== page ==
Using Virtual Reality to Enhance Distance Education for Additive Manufacturing
COIL is proud to support the Using Virtual Reality to Enhance Distance Education for Additive Manufacturing project through our Research Initiation Grant Program.
As additive manufacturing (AM, commonly known as 3D printing) increases in capability and industrial relevance, there is a growing demand for experienced AM practitioners to help maintain the United States’ competitiveness in design and manufacturing. However, large-scale AM systems are often prohibitively expensive and require significant operational infrastructure, which limits access to training. This study seeks to address this limitation by exploring the use of an immersive virtual reality (VR) environment to allow for long-distance, online learning of AM technologies. Specifically, we seek to identify significant differences in learning outcomes for i) students trained using a full-featured, interactive VR representation of an AM system versus students trained with a physical version of the same AM system and ii) students using VR for real-time observation of geographically distant AM systems versus students using VR for interaction with a computer-designed facsimile of an AM system. Knowledge gained from this project will provide educators with quantitative evidence to help guide “best practices” for teaching AM technology in distance education scenarios at scale.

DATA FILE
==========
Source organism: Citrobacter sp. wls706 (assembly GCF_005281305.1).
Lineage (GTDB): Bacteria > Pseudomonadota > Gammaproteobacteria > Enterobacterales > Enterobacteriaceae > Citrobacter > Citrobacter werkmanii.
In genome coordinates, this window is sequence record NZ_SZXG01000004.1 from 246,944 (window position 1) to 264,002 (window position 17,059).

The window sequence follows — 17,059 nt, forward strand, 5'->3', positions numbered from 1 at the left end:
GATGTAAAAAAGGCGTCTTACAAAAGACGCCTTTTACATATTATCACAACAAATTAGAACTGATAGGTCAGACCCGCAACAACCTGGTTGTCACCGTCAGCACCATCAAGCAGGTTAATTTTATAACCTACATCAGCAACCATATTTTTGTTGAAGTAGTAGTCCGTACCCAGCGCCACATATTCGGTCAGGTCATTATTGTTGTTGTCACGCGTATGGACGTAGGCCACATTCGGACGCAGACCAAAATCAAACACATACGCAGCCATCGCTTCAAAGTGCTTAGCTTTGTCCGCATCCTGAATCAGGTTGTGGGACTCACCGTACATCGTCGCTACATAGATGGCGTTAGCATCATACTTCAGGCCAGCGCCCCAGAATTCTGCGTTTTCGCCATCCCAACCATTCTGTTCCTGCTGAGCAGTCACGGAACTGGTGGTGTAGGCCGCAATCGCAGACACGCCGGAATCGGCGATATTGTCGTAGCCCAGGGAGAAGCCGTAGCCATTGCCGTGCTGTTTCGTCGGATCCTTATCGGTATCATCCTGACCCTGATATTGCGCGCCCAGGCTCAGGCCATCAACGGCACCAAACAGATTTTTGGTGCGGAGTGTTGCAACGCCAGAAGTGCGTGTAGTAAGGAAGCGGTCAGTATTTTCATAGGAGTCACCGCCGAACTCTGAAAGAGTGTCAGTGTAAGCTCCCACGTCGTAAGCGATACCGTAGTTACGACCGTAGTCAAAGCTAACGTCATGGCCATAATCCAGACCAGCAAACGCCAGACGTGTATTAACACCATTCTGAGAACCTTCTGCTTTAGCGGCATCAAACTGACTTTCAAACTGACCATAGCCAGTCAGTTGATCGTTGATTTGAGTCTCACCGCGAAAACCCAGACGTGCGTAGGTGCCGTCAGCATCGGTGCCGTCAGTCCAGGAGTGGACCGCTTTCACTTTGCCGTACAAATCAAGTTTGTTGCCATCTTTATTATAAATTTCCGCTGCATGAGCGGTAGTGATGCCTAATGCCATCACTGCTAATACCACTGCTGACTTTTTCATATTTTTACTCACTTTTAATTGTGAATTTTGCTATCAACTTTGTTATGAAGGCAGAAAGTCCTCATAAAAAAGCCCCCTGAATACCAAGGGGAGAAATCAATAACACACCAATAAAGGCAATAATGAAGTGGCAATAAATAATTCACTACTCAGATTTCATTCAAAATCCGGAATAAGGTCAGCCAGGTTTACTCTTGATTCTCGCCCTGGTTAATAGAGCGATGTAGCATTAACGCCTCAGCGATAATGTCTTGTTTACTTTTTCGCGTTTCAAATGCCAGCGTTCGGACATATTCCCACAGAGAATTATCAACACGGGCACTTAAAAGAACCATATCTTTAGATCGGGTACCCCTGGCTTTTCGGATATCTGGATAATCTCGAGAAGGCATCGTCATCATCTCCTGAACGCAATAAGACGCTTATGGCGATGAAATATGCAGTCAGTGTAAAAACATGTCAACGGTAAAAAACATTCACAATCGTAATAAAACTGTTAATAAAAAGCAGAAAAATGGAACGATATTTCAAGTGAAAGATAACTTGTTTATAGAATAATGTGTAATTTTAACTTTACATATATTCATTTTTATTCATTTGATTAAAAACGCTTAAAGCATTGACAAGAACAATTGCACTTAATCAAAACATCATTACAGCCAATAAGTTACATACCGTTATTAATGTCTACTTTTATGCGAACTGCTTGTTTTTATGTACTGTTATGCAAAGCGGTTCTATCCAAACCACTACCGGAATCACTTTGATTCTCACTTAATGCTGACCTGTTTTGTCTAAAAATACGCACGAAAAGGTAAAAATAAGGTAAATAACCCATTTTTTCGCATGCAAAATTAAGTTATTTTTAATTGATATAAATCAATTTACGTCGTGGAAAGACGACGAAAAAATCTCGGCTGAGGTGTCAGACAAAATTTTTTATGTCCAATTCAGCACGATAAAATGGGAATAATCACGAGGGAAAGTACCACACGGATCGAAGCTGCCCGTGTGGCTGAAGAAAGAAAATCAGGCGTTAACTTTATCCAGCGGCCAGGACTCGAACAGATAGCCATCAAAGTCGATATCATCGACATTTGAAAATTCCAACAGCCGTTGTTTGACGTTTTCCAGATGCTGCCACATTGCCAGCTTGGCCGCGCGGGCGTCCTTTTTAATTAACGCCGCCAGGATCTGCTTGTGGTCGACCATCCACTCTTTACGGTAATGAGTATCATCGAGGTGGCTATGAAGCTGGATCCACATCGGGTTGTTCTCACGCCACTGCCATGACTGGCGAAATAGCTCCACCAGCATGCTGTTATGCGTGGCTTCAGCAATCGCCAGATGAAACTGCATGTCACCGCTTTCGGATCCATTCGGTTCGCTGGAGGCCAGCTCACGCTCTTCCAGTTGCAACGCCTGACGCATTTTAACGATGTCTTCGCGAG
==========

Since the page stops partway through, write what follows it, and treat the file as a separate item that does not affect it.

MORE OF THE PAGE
- Nicholas A. Meisel (PI): Emmert H. Bashore Faculty Development Professor; Assistant Professor, Engineering Design and Mechanical Engineering, University Park
- Conrad S. Tucker (Co-PI): Assistant Professor, Engineering Design and Industrial Engineering, University Park
- Timothy W. Simpson (Co-PI): Paul Morrow Professor of Engineering Design and Manufacturing; Director, Additive Manufacturing & Design Graduate Program, University Park
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